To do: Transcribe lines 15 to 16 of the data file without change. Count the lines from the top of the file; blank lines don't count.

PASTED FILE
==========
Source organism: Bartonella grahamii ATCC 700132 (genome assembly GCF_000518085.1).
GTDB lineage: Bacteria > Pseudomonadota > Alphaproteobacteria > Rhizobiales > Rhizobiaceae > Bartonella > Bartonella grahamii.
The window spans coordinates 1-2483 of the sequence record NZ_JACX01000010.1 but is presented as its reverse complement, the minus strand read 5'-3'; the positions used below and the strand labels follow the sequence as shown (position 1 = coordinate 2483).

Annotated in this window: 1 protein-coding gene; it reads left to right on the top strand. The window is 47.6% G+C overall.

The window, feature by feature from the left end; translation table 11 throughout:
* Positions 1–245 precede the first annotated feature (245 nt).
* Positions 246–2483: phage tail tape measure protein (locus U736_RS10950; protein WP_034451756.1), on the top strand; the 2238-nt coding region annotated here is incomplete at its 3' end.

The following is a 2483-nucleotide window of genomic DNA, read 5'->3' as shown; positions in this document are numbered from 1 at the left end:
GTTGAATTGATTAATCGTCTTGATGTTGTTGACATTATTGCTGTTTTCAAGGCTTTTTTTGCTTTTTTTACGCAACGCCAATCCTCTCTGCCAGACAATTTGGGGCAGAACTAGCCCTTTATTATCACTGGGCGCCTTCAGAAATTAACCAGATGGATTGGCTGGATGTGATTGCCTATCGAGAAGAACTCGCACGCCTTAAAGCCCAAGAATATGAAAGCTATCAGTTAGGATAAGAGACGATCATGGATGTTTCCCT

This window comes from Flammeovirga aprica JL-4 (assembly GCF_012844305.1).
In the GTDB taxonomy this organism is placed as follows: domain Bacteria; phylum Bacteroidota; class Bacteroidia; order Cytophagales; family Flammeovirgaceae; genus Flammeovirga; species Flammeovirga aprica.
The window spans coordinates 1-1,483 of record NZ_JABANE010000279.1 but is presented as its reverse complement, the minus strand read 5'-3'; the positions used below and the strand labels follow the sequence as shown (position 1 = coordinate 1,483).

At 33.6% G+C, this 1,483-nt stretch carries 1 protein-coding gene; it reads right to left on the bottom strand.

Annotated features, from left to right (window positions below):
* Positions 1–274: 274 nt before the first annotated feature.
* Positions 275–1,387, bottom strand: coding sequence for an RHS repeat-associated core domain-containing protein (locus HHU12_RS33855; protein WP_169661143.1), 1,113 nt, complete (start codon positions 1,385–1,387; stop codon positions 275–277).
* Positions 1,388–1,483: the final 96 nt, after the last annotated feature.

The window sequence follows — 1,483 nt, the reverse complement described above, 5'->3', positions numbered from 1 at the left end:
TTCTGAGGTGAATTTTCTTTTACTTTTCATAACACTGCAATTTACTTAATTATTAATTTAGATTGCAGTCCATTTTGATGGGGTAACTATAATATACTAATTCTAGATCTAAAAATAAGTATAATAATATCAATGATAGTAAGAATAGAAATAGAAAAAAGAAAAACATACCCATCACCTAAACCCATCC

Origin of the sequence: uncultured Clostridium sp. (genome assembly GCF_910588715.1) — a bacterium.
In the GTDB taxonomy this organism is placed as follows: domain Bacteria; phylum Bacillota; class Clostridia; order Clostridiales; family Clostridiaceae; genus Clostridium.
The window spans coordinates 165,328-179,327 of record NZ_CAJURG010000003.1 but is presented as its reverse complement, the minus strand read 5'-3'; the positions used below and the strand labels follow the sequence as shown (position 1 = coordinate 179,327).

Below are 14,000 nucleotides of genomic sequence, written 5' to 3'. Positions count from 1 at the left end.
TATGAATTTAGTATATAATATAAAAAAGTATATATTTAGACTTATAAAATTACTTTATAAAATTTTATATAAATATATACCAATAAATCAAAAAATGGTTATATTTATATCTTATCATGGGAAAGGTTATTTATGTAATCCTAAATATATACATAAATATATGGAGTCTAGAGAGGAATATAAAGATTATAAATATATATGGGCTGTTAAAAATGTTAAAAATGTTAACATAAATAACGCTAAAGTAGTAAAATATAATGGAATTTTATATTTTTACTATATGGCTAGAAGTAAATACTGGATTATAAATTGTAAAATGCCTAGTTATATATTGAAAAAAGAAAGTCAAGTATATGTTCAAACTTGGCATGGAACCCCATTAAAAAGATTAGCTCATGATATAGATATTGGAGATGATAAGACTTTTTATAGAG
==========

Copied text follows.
* Positions 1–274: 274 nt before the first annotated feature.
* Positions 275–1,387, bottom strand: coding sequence for an RHS repeat-associated core domain-containing protein (locus HHU12_RS33855; protein WP_169661143.1), 1,113 nt, complete (start codon positions 1,385–1,387; stop codon positions 275–277).